Thanks again !!

 

Mike

post #6 of 24
My math: 12 x 10 = 120 sqft total in coop, divided by 4sqft/bird and you can have 30 birds

Check out the Mama Heating Pad thread in the Raising Chicks forum for a great way to provide heat when brooding chicks with much less risk of fire.

Since they're being brooded in the coop, you have a much better chance of them just filing back into it at dusk for roosting. I'd count heads to make sure there aren't any stragglers before closing the coop up for the night. If there are stragglers, they do get sleepy and settle down with the darkness, so you are unlikely to have to chase them as long as you don't startle them too much. A lot of people train their chick(en)s to come when a treat can is rattled, which I think would be super-useful if you ever have to get everyone cooped up in the daylight hours.
post #7 of 24

Hey Mike.  I'm glad you're starting with a mixed flock!  You're ahead of the curve with electricity hard wired into the coop.  You can start the chicks in the coop, perhaps in a huge box to start.  Can you drop that light down to about 18"?  Of course, my first recommendation would be to forget all about that light, and use the MHP brooder.  Again, start them in a big box or other enclosure for the first week (give them about 1 s.f./bird.)  By the time they are 2 weeks old, they'll be flitting around that coop like a flock of parakeets.  Be sure that your coop is predator proof.  Chicken wire will keep your birds in, but it will not keep any predators out.  You'll need 1/2" hardware cloth for that.

Jesus Christ is my pilot.

My husband of 41 years is my best friend and co-pilot.

Enjoying my gardens.  My flock are my garden helpers.

Breeding a winter hearty flock with small combs and colored eggs.

Favorite breeds:  Dominique and EE.  Hatching addict.

 

http://www.backyardchickens.com/t/1084432/egg-gender-selection-survey

http://www.backyardchickens.com/t/1013154/byc-member-interview-laz...

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Jesus Christ is my pilot.

My husband of 41 years is my best friend and co-pilot.

Enjoying my gardens.  My flock are my garden helpers.

Breeding a winter hearty flock with small combs and colored eggs.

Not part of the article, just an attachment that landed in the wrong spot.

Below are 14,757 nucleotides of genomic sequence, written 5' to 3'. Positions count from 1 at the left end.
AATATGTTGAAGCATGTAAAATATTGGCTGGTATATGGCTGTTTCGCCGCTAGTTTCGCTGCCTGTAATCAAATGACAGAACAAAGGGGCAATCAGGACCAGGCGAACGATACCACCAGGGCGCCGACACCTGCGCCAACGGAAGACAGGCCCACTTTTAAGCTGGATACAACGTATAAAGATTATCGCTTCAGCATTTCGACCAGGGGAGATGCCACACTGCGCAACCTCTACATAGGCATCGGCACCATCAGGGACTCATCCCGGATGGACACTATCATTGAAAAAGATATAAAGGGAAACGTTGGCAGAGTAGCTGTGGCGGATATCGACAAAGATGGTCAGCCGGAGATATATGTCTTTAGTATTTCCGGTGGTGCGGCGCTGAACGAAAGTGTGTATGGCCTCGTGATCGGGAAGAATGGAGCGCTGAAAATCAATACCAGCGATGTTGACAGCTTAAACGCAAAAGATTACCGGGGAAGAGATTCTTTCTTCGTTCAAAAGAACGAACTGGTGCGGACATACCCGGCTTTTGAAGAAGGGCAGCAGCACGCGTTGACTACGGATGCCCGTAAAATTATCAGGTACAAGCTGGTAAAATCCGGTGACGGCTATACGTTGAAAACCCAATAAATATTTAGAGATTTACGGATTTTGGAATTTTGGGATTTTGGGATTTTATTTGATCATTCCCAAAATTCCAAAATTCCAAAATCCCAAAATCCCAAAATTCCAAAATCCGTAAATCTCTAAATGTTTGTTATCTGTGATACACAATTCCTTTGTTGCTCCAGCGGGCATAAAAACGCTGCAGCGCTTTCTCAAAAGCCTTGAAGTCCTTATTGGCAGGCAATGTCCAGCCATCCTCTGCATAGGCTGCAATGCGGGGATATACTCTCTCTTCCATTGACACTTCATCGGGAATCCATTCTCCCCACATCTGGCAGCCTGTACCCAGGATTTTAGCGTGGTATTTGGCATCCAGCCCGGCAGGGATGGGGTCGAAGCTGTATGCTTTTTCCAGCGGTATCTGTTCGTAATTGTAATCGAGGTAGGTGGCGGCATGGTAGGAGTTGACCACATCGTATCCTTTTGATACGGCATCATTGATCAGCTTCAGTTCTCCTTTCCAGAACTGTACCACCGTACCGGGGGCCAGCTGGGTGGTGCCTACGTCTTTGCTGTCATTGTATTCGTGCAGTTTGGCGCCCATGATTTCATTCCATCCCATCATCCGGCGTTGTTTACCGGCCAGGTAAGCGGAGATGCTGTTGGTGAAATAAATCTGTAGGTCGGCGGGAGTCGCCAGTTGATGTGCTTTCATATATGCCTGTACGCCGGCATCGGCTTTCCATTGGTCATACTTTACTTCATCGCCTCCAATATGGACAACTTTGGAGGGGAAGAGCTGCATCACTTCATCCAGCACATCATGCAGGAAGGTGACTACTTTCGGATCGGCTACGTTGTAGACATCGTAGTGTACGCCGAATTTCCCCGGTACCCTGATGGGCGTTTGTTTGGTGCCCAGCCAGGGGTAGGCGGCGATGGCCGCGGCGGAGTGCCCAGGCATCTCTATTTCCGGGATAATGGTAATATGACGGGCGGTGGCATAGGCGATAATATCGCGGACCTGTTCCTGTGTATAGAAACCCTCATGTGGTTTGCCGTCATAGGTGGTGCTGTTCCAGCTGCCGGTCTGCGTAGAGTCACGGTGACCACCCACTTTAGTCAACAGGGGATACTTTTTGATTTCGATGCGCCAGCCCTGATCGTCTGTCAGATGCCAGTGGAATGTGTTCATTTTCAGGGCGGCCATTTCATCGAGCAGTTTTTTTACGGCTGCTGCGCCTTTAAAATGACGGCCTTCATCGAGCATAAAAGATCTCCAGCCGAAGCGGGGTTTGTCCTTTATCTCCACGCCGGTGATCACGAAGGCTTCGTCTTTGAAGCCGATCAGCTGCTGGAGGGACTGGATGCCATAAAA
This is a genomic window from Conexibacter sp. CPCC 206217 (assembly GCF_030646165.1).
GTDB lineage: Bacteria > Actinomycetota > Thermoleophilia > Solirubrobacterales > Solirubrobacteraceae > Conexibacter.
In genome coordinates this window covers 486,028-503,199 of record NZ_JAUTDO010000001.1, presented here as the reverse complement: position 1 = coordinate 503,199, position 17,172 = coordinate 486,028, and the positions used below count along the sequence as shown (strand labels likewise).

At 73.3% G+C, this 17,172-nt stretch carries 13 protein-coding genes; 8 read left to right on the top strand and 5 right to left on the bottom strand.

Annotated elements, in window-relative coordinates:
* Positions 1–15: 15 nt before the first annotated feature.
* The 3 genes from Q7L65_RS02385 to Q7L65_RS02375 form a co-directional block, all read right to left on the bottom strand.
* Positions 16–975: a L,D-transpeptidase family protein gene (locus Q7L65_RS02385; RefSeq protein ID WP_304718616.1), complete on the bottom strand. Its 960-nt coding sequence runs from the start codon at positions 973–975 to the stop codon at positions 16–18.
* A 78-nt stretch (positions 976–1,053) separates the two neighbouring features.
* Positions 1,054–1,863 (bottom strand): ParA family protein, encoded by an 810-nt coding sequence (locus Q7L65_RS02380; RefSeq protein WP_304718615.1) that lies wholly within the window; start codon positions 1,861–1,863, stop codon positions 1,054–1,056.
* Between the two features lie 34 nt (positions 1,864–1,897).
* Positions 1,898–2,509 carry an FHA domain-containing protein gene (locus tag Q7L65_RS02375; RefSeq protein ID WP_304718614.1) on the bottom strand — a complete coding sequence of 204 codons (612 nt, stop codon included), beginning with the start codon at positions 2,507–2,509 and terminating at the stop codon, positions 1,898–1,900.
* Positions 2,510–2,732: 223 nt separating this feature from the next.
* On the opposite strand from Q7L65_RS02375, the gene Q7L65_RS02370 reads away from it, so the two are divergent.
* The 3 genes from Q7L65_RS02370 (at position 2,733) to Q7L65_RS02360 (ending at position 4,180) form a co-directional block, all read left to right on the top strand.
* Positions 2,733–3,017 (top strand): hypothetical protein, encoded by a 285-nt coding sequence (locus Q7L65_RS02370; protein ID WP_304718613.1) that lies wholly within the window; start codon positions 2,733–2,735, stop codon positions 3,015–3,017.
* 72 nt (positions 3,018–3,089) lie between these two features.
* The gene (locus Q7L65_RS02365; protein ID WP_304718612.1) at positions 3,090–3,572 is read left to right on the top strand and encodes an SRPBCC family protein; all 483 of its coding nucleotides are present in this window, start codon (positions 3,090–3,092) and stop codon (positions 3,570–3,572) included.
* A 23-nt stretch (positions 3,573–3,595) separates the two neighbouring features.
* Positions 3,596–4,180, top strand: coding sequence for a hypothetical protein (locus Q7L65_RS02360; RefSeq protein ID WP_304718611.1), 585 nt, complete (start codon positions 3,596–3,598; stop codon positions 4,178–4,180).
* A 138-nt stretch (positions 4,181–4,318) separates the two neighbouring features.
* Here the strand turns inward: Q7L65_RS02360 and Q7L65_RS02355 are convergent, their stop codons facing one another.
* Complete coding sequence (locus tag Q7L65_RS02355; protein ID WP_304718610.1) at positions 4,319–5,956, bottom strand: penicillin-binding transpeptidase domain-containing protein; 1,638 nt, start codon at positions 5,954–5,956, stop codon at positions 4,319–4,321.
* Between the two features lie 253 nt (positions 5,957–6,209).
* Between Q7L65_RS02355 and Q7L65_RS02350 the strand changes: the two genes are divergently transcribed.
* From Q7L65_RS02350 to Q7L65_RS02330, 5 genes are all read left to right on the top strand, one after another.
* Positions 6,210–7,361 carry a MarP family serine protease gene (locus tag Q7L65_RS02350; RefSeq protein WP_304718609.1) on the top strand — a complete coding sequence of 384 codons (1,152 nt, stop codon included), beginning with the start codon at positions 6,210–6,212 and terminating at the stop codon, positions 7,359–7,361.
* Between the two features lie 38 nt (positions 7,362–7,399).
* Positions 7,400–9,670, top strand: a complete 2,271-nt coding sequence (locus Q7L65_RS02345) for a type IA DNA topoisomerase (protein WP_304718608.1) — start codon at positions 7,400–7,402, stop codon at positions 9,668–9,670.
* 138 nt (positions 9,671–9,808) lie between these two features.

Favorite breeds:  Dominique and EE.  Hatching addict.

 

http://www.backyardchickens.com/t/1084432/egg-gender-selection-survey

http://www.backyardchickens.com/t/1013154/byc-member-interview-laz...

Reply
post #8 of 24
Hi Mike! Everyone here has given you fantastic advice. I'm just piping in on the vaccination part. If your chicks haven't been shipped yet you may still be able to call the place you are getting them from and have them vaccinated.

If your property has ever had chickens on it and you don't know the history you may want to have them vaccinated for Mareks as it will be on the property.

If your property has never had fowl on it you could just skip it, but, song birds also carry the Marek's virus.

"When raising chickens you must think like a chicken...NOT like a human!"

http://www.backyardchickens.com/a/how-to-prepare-for-emergencies-diseases-injuries-before-they-happen 

 

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"When raising chickens you must think like a chicken...NOT like a human!"

http://www.backyardchickens.com/a/how-to-prepare-for-emergencies-diseases-injuries-before-they-happen 

 

Reply
post #9 of 24
Thread Starter 


Hi Gardener!

 

Thanks for the advice!  Funny you mentioned the large box as I am able to get boxes at work the measure 4'x4' and have 4 ft high sidewalls.  I can set it up right in the coop.  Might have to get a second one though because I have so many birds coming.  The light in the coop... I do not think I can drop down to 18".  I will have to double check.  If not I will look at the brooder light you mention.  The coop itself seems to be predator proof as it is like a small mini-barn with a floor.  Unless something can chew through the exterior wood siding or something like a snake can slip in somewhere I think it is pretty secure.  I am thinking about running a length of chicken wire fencing around the bottom on the inside to give it a second barrier just in case.

post #10 of 24
Quote:
Originally Posted by Chocohen View Post


Unless something can chew through the exterior wood siding or something like a snake can slip in somewhere I think it is pretty secure.  I am thinking about running a length of chicken wire fencing around the bottom on the inside to give it a second barrier just in case.

Go for hardware cloth for that extra security. The only thing that chicken wire keeps out are chickens! LOL

"When raising chickens you must think like a chicken...NOT like a human!"

http://www.backyardchickens.com/a/how-to-prepare-for-emergencies-diseases-injuries-before-they-happen 

 

Reply

"When raising chickens you must think like a chicken...NOT like a human!"

http://www.backyardchickens.com/a/how-to-prepare-for-emergencies-diseases-injuries-before-they-happen